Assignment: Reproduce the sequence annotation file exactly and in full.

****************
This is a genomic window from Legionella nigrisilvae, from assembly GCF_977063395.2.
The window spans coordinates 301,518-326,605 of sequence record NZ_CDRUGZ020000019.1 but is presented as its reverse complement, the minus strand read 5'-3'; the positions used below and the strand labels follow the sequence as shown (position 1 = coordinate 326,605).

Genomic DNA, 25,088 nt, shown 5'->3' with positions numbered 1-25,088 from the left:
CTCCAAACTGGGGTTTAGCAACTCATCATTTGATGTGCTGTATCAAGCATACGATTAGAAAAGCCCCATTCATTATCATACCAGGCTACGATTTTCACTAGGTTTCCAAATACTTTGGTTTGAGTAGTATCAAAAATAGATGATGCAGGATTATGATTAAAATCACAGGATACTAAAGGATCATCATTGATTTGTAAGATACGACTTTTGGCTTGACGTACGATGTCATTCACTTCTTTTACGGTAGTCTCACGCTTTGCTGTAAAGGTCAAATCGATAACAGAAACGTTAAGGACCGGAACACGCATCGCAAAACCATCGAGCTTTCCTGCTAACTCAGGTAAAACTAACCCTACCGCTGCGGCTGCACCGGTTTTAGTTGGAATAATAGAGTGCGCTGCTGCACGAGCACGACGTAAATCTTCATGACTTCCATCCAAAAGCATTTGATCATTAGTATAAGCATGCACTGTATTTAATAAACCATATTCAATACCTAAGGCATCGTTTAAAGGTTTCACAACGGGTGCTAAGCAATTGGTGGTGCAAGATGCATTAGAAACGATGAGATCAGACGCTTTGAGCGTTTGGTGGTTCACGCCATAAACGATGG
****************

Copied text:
This is a genomic window from Legionella nigrisilvae, from assembly GCF_977063395.2.
The window spans coordinates 301,518-326,605 of sequence record NZ_CDRUGZ020000019.1 but is presented as its reverse complement, the minus strand read 5'-3'; the positions used below and the strand labels follow the sequence as shown (position 1 = coordinate 326,605).

Genomic DNA, 25,088 nt, shown 5'->3' with positions numbered 1-25,088 from the left:
CTCCAAACTGGGGTTTAGCAACTCATCATTTGATGTGCTGTATCAAGCATACGATTAGAAAAGCCCCATTCATTATCATACCAGGCTACGATTTTCACTAGGTTTCCAAATACTTTGGTTTGAGTAGTATCAAAAATAGATGATGCAGGATTATGATTAAAATCACAGGATACTAAAGGATCATCATTGATTTGTAAGATACGACTTTTGGCTTGACGTACGATGTCATTCACTTCTTTTACGGTAGTCTCACGCTTTGCTGTAAAGGTCAAATCGATAACAGAAACGTTAAGGACCGGAACACGCATCGCAAAACCATCGAGCTTTCCTGCTAACTCAGGTAAAACTAACCCTACCGCTGCGGCTGCACCGGTTTTAGTTGGAATAATAGAGTGCGCTGCTGCACGAGCACGACGTAAATCTTCATGACTTCCATCCAAAAGCATTTGATCATTAGTATAAGCATGCACTGTATTTAATAAACCATATTCAATACCTAAGGCATCGTTTAAAGGTTTCACAACGGGTGCTAAGCAATTGGTGGTGCAAGATGCATTAGAAACGATGAGATCAGACGCTTTGAGCGTTTGGTGGTTCACGCCATAAACGATGG